The Yamagata International Documentary Film Festival, Asia’s first and longest running, is happening from October 5 to October 12 in the northeastern city of Yamagata.
The weeklong festival, held biennially since 1989, is jam-packed with screenings of some of the best documentaries in the world. Billed as a “magnet for independent filmmakers,” it’s easy to see why: showcasing over one hundred films from dozens of countries, and featuring discussions with directors, public fora and various complementary events, it will transform the city into a hub of exposure and exchange.
The selected films in the International Competition alone will be enough to keep one circling through the nine venues and feeling that the festival pass is a bargain. Chosen by a five-person international jury from 1,146 entries, 15 selections introduce us to unprecedented and violent changes in Syria and in China, struggles against pollution in Japan and the Philippines, the realities of the textile industry in India and personal journeys in Spain, Poland, Switzerland and Vietnam. From the USA, the widely acclaimed I am Not Your Negro challenges mainstream American narratives in the singular voice of James Baldwin, and Ex Libris: The New York Public Library unveils the highly anticipated new work of renowned documentary filmmaker Frederick Wiseman.
From its inception, the Yamagata festival has prided itself on providing a space in Asia to show films that might not otherwise reach audiences. Two special-invitation films that document film censorship in China and Indonesia attest to the ongoing and important role of this festival.
In addition to the international selections, 21 films profile talent from across Asia. From a girl’s rehabilitation school in Iran and a village restaurant on the Lebanon-Syrian border, to jade mines in Myanmar, the frustrated streets of Seoul and the umbrella movement in Hong Kong, these “New Asian Currents” films dive into some of the most pressing and entrenched social challenges confronting the region. From Japan, entries from Aomori and Okinawa reveal the anxieties of living with nuclear power and American military bases. A series of talks in Japanese and English on the “golden age” of Philippine film will be held as a supplement to screenings of several works from the Philippines.
A retrospective of Fredi M. Murer, leader of the Swiss Nouveau Cinema movement, includes 14 films, and a series of 15 films constitute a thematic track called Politics and Film: Palestine and Lebanon 70s–80s. Over 20 films from various countries in Africa will also be screened (complemented by “Africa Night” on October 8 — a live DJ show of African music).
Six new films will present perspectives on Japan, and include an omnibus-like work on the reverberations of the East Japan Great Earthquake of 2011. Just seven months after the March 11 earthquake, tsunami and nuclear meltdown, the 2011 festival featured 29 films shot in affected areas, mainly in Yamagata’s neighboring prefectures. Six years later, this year’s festival remains committed to documenting and sparking discussions about the disaster and its aftermath. Eight feature films and three free public fora come under the banner of a program called “Cinema with Us.” Also this year, Tremorings of Hope, a winner of the International Competition, documents the process of recovery and revival in Miyage. It will be screened twice during the festival, followed by discussion sessions. Watching the film and sharing with audiences in Yamagata will be particularly poignant.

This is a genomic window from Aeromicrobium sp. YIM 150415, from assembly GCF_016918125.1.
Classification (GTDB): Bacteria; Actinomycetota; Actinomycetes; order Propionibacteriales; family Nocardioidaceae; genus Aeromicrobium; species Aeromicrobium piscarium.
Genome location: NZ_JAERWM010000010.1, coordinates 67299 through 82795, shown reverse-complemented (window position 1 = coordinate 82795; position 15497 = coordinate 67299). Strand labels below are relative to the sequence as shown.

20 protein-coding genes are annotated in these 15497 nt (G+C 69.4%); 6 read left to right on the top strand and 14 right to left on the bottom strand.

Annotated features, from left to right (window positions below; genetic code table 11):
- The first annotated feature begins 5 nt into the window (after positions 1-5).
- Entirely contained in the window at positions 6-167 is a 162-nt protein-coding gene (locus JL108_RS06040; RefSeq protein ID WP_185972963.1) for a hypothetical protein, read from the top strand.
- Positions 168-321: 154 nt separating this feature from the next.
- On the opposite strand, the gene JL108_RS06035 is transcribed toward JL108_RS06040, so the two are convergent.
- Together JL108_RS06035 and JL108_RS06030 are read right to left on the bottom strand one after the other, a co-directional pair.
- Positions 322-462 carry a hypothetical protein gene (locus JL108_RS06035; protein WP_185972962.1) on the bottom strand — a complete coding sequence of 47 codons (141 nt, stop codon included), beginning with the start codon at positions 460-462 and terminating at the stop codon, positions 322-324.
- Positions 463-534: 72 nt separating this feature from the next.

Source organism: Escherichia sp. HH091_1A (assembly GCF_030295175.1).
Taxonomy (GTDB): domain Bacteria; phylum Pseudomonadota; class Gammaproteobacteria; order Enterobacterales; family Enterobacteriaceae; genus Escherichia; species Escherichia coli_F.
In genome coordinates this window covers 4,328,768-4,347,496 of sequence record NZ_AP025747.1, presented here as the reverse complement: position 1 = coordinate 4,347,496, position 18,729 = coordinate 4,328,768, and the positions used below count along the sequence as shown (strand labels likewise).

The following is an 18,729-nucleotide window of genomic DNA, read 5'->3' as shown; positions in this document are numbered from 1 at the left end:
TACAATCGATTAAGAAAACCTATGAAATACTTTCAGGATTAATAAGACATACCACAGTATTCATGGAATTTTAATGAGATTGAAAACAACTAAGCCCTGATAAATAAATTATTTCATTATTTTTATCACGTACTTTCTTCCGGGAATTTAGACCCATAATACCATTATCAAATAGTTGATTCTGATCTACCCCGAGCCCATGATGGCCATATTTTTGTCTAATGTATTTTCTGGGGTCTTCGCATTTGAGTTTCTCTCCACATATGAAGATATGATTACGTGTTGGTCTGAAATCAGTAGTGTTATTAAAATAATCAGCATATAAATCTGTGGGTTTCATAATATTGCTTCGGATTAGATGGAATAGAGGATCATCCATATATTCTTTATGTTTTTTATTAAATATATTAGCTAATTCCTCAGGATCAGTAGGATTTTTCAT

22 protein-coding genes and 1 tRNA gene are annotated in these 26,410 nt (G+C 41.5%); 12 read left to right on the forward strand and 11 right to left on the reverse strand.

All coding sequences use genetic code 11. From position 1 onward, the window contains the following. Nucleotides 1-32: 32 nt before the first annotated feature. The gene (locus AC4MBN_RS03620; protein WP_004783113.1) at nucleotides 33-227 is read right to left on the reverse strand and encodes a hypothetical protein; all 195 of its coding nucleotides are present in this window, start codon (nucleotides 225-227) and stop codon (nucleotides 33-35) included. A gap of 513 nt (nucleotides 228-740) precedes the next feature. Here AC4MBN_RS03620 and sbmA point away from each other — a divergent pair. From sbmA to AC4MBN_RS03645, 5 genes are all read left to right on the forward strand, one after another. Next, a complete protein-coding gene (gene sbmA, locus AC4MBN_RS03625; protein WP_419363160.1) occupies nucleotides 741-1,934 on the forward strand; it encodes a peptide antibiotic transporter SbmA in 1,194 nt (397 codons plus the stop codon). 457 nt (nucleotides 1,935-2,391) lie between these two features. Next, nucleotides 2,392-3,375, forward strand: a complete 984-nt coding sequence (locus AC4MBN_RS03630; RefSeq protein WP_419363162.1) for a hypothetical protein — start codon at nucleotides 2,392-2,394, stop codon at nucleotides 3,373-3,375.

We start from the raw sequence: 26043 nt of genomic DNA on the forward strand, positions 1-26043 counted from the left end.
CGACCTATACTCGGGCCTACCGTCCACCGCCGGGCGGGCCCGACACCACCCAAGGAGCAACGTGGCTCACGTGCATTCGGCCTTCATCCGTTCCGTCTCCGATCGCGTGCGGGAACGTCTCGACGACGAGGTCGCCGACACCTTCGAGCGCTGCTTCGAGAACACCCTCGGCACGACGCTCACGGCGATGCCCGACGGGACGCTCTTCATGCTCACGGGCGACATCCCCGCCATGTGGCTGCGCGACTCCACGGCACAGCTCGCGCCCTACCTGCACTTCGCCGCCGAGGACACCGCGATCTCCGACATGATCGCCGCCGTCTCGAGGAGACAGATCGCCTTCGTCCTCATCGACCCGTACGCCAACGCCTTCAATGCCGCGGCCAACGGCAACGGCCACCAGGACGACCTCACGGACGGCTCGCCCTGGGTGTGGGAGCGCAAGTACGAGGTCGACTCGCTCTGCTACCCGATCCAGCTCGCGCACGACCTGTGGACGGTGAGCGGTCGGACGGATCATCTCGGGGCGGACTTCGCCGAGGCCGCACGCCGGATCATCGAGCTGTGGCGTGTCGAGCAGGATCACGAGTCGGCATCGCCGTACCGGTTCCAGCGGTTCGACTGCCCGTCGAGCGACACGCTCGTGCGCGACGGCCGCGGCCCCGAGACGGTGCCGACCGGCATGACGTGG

All in all, the festival promises to be a magnet for film lovers as well, so it’s a good idea to get your tickets in advance. Over 20,000 people attended the 2015 festival. Any films that do not include English subtitles are clearly marked as such on the festival program.
From Tokyo, Yamagata is accessible by the Yamagata Shinkansen (3 hours), or by air from Narita or Haneda. From Sendai Station, the JR Sanzen train takes a bit over one hour; a direct bus, 50 minutes.
Tickets can be purchased in packages of one film, three films, ten films, or an all-access festival pass. They can be purchased online in advance or at the door.
Film screenings will be held in nine venues across the city. A full schedule and map is available at the festival website.
Getting around town
All festival venues are in the city center, and are clustered in a triangular formation. Each point on the triangle takes just 15 minutes to walk to. There are a limited amount of bicycles for rent at Yamagata Station, and a community bus runs a loop through the center of town for just ¥100.
Nature excursions near Yamagata
In addition to its cherry and pear farms, Yamagata is known for its surrounding mountain-scapes: nearby Mount Zao, Gassan, and the sacred Haguro are the envy of hikers and skiers alike. The path of 1,000 steps to the ancient Yamadera Temple is just 20 minutes away on the JR Sanzen Line. Fall is a glorious season in Yamagata and foliage spots abound.
If you can’t make it to Yamagata for this year’s festival, watch out for a compacted version that travels to Tokyo in the “off year” of the biennale where around 20 films are screened. The Yamagata Documentary Film Library, which acts as an archive for the festival, is open to the public year-round and has free viewing booths. A theater that seats 40 can also be rented for a fee. Finally, there is always the 2019 festival: mark your calendars now!